It was back to the pen for most of 1977 for Gura, as he served as a long reliever and occasional starter, posting a 3.13 ERA in 106 1/3 innings. He started Game 4 of the ALCS that year, again against the Yankees, but departed after allowing four runs in two innings.
Gura’s career really took off in 1978, at the tender age of 30. He joined the rotation and made a then-career-high 26 starts, winning 16 games and putting up 4.5 WAR. He finished sixth in the league in ERA with 2.72, and received votes for both Cy Young and MVP. He also picked up his first post-season win, besting the Yankees in Game 4 of the ALCS.
“Being a regular pitcher has done a lot for me. I have more confidence than ever before.”
The players had won the right to free agency, and Gura was one of the first Royals to exercise that newly won right. His old Yankees came crawling back to him with an offer, but Gura decided to reward the loyalty of the Royals, taking less money on a five-year, $1.3 million contract. He became first MLB free agent ever to re-sign with his club.
Gura regressed in 1979, getting off to a dreadful start. His ERA was over five in late July, and fans grumbled that he was a free agent bust. Gura’s low strikeout approach was getting hammered, as he gave up 29 home runs with an ERA of 4.47.
“Any time I make a mistake it seems like they hit the ball out of the park.”
The 1980 season afforded him a fresh start, and the lefty tossed a complete game shutout in his first start, then tossed two more that month, including a one-hitter against the Jays. That start proved to be a harbinger of things to come that year, as Gura won 18 games with a 2.95 ERA and was named to his only All-Star Game. He was a workhorse for the Royals, going 283 innings, third in the league. He completed 16 games, which doesn’t even include his 13-inning outing against Oakland in May. He was a 6.2 WAR pitcher, second in the American League only behind Chicago’s Britt Burns. Nonetheless, Gura received just one Cy Young vote, finishing behind even teammate Dan Quisenberry.
“For some reason, people think the leading pitcher on the team has to throw hard. That’s not true. I know a lot of pitchers who don’t throw hard. I tried to convince Leo Durocher when I was with the Cubs. I never go the chance because they kept sending me down. Once you get a label in this game, it’s hard to shake.”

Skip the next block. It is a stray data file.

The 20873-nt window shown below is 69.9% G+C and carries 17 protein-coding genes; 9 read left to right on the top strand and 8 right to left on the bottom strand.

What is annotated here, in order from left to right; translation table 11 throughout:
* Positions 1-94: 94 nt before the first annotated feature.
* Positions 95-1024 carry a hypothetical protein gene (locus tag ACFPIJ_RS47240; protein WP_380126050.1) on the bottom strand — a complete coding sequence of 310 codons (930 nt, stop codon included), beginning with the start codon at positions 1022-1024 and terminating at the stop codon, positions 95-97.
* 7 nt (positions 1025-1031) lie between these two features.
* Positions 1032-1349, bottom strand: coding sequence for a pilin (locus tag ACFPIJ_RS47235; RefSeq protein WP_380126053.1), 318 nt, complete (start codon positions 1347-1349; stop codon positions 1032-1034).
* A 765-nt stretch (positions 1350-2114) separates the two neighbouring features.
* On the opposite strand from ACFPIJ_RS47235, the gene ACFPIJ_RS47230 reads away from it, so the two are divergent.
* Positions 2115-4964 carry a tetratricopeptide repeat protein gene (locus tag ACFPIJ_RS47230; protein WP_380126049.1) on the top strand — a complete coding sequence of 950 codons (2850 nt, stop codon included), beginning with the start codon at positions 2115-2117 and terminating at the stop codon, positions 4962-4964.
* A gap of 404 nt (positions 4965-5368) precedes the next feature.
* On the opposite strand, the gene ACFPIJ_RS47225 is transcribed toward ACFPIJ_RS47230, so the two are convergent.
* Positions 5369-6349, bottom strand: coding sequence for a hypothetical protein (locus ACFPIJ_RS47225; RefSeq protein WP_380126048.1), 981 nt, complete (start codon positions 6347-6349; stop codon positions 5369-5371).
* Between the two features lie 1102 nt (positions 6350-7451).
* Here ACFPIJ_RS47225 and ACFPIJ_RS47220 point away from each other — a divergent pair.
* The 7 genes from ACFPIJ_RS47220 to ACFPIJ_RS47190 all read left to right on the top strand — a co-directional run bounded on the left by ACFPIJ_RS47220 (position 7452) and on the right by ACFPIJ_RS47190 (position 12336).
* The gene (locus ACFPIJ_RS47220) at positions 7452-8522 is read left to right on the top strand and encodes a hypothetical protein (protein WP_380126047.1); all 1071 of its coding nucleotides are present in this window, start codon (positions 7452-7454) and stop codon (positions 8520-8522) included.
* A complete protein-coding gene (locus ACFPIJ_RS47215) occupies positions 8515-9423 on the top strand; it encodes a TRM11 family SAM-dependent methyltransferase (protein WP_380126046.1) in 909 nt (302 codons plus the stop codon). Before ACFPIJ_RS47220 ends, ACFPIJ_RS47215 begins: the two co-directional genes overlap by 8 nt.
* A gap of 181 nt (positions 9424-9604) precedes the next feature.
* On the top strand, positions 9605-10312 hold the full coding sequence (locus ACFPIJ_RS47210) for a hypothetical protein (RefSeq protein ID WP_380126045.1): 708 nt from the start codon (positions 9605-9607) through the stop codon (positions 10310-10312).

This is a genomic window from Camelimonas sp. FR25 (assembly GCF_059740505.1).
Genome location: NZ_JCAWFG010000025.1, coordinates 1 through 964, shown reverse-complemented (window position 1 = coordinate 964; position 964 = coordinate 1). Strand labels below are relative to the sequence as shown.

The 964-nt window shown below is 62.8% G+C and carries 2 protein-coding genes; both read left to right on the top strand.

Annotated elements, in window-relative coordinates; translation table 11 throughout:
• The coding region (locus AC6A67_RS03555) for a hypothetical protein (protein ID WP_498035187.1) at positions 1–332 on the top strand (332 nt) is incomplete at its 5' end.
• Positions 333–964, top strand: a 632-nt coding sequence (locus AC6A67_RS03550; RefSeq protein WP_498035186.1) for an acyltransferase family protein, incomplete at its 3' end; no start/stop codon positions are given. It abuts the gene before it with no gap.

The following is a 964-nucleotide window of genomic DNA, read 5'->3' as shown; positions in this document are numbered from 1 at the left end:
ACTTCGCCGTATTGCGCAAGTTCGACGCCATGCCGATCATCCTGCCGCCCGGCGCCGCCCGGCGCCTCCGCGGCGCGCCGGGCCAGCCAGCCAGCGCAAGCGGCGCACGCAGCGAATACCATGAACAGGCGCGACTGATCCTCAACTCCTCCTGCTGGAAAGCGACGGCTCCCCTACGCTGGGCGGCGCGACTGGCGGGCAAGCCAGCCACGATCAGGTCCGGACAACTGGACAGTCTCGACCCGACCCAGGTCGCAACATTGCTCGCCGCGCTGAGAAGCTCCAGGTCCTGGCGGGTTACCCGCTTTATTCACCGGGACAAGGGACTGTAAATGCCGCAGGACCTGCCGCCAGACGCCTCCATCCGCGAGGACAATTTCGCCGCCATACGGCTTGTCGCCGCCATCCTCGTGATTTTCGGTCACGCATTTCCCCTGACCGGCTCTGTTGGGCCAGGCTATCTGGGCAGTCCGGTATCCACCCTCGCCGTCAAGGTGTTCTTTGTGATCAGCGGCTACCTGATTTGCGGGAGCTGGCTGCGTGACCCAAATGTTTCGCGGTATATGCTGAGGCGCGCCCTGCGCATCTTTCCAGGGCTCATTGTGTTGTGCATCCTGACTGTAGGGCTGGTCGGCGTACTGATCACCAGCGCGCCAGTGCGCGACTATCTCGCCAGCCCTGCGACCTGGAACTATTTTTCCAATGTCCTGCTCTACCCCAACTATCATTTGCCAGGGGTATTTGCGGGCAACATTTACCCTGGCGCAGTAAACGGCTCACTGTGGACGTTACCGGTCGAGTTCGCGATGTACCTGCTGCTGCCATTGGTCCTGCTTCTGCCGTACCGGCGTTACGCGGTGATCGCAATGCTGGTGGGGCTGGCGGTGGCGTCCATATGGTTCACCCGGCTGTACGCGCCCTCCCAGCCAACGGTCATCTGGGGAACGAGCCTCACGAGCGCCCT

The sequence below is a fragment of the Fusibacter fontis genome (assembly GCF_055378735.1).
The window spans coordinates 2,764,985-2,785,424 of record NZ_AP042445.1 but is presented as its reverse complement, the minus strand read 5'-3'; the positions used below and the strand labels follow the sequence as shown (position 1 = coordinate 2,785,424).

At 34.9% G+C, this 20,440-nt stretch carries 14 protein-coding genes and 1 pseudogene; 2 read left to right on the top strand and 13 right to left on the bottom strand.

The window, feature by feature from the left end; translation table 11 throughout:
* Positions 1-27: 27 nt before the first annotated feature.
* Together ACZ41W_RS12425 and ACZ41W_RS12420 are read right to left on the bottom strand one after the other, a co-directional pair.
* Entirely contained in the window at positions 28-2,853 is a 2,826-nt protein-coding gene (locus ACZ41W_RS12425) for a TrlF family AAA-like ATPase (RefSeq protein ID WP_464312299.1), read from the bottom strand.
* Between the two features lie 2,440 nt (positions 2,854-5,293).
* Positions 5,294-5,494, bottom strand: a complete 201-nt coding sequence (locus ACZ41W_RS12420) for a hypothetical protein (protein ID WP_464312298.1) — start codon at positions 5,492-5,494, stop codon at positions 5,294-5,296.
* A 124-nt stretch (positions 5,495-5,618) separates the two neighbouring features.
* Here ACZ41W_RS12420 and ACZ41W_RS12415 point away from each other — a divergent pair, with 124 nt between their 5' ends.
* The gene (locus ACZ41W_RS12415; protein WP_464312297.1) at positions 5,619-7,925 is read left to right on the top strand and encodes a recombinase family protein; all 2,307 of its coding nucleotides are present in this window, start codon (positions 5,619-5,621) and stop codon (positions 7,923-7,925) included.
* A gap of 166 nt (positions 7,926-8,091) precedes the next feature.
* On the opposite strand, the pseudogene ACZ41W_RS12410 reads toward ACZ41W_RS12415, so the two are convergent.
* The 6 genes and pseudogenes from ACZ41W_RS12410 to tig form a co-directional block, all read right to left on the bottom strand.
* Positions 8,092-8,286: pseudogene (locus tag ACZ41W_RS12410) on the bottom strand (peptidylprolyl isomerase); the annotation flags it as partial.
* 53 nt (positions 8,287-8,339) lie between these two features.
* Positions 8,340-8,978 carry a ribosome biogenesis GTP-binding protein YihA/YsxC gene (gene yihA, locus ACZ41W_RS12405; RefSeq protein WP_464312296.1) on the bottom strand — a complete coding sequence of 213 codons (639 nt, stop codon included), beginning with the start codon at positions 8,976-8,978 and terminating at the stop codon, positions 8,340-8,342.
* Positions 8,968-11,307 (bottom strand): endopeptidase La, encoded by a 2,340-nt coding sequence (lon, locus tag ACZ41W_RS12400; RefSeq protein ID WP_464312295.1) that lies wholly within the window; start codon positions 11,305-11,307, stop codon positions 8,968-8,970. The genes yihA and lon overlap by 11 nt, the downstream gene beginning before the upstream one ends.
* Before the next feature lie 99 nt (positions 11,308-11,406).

In the ALCS, Gura got his revenge against his old club, the Yankees, by tossing a complete game victory in Game 1, as the Royals swept the series. He gave up just four runs in two starts in the World Series that year against the Phillies, getting a no-decision in both games.
Gura repeated his impressive performance the next season, a strike-shortened year, finishing eighth in the league in innings pitched, sixth in ERA, tenth in wins, and sixth in WAR. In 1982, his ERA skyrocketed to 4.02, but he still won 18 games.
Best pitchers, 1978-1982
Gura struggled mightily in 1983, posting a 4.90 ERA and leading the league with 18 losses. He admitted to “pressing” once the losses piled up in what ultimately be a losing season for the Royals.
In 1984, Gura got off to a solid start, but had a 6.44 ERA after the start of June, and by August he was in the bullpen. The Royals had a stable of younger pitchers now - Bret Saberhagen, Mark Gubicza, and Bud Black. The 36-year old Gura did not figure into their future plans. He tried to salvage his career by toying with a screwball, but the Royals placed him on waivers in May of 1985, after just three relief appearances, despite owing Gura over $1.3 million for the 1985 and 1986 seasons.
Gura is fifth all-time in franchise history in wins with 111 and fifth in innings pitched with 1701. He was inducted into the Royals Hall of Fame in 1992. Larry Gura may not have been a flashy name with a big fastball, but he was a very effective pitcher for several seasons, leading the pitching staff in some of the most successful years in franchise history. He was overlooked by several other organizations, but found success as a diamond in the rough in Kansas City, another example of the shrewd eye for talent the front office had that built the Royals in their early days.